Robyn Whittaker from the University of Auckland and colleagues argue that information technology (IT)-based programs can improve cardiovascular disease (CVD) management and patient empowerment, but must be accompanied by supportive social and political environments and active patient and clinician engagement.
In an Essay in this week's PLoS Medicine the authors argue that despite good evidence for the effectiveness of CVD management, large gaps between what is known and what is actually done in health care remain. IT has the potential to support clinicians to close these gaps throughout processes of care delivery. For example, IT can be used to support identification of at-risk individuals, CVD risk assessment and management, care planning, patient self-management, and evaluation of improvements in care and health outcomes, say the authors.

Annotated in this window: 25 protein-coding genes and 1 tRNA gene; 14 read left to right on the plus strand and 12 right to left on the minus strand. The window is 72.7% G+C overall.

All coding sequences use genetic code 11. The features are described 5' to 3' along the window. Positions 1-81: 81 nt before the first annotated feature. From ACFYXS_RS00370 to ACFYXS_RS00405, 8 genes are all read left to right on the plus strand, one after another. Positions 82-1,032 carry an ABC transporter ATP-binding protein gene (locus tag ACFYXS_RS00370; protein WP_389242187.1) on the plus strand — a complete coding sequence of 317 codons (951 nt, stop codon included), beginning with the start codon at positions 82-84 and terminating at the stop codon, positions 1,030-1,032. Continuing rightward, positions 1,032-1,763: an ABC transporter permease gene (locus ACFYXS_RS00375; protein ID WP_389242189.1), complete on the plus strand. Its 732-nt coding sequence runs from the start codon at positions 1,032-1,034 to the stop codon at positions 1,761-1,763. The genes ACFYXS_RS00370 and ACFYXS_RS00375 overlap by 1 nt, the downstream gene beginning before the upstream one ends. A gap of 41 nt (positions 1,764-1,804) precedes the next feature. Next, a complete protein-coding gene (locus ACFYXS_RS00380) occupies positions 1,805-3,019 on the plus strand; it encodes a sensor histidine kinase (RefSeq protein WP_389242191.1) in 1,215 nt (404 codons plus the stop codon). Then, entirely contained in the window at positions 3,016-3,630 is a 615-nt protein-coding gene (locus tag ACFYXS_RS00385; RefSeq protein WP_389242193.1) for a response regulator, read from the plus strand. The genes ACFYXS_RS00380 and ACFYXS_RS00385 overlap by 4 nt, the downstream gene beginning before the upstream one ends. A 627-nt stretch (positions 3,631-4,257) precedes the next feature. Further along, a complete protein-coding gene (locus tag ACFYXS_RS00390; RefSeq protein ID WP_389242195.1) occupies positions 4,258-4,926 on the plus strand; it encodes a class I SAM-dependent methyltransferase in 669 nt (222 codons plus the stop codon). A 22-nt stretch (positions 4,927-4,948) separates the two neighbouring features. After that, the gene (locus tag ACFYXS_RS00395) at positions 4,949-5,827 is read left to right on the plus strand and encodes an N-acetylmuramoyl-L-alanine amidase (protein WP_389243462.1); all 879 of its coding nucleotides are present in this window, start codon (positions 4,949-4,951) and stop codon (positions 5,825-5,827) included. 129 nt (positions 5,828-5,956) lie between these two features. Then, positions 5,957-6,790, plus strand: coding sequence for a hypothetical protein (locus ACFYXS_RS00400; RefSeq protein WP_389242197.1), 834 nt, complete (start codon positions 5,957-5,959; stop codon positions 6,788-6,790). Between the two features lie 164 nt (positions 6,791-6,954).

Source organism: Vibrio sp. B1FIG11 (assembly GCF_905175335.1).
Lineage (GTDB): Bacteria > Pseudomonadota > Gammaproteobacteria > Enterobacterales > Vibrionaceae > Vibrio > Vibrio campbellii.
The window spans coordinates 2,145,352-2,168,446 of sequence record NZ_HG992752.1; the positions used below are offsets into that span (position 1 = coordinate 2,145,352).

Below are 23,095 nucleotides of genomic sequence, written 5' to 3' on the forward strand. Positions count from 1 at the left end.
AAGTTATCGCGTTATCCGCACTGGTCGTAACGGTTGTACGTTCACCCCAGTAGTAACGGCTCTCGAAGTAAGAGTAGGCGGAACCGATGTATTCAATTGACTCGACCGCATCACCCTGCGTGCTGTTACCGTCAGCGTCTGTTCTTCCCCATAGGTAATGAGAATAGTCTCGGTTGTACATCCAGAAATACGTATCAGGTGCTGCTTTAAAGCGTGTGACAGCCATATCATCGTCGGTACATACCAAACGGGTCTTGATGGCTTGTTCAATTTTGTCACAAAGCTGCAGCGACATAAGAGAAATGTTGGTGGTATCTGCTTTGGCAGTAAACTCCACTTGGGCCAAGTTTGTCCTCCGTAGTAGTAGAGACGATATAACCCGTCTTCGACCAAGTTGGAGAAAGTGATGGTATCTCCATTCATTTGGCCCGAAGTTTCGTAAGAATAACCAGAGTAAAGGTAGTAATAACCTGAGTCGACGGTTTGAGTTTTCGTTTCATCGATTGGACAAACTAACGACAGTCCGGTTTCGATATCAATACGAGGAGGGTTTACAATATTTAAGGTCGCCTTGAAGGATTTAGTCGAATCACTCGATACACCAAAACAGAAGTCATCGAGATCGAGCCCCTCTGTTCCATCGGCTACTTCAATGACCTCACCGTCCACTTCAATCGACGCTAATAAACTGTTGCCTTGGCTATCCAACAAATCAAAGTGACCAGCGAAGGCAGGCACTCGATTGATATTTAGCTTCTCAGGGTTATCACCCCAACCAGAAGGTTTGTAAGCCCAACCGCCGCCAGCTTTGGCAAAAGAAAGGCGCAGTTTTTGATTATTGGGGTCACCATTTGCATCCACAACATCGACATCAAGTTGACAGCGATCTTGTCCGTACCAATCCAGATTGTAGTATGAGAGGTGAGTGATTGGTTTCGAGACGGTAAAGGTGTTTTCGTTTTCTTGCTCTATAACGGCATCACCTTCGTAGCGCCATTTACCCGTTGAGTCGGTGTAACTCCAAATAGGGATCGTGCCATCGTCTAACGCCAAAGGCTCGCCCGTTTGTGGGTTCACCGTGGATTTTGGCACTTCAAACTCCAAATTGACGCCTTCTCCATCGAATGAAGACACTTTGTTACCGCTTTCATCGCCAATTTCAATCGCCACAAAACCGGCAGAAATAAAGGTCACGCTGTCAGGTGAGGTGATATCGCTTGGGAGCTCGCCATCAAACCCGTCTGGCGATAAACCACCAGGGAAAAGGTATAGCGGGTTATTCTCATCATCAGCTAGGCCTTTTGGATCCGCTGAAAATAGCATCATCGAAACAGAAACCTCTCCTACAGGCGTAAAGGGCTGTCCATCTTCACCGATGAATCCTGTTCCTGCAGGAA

But the authors emphasize the point that to achieve the potential of IT-based programmes, they require a supportive social and political environment, substantial organizational changes, and active patient and clinician engagement.
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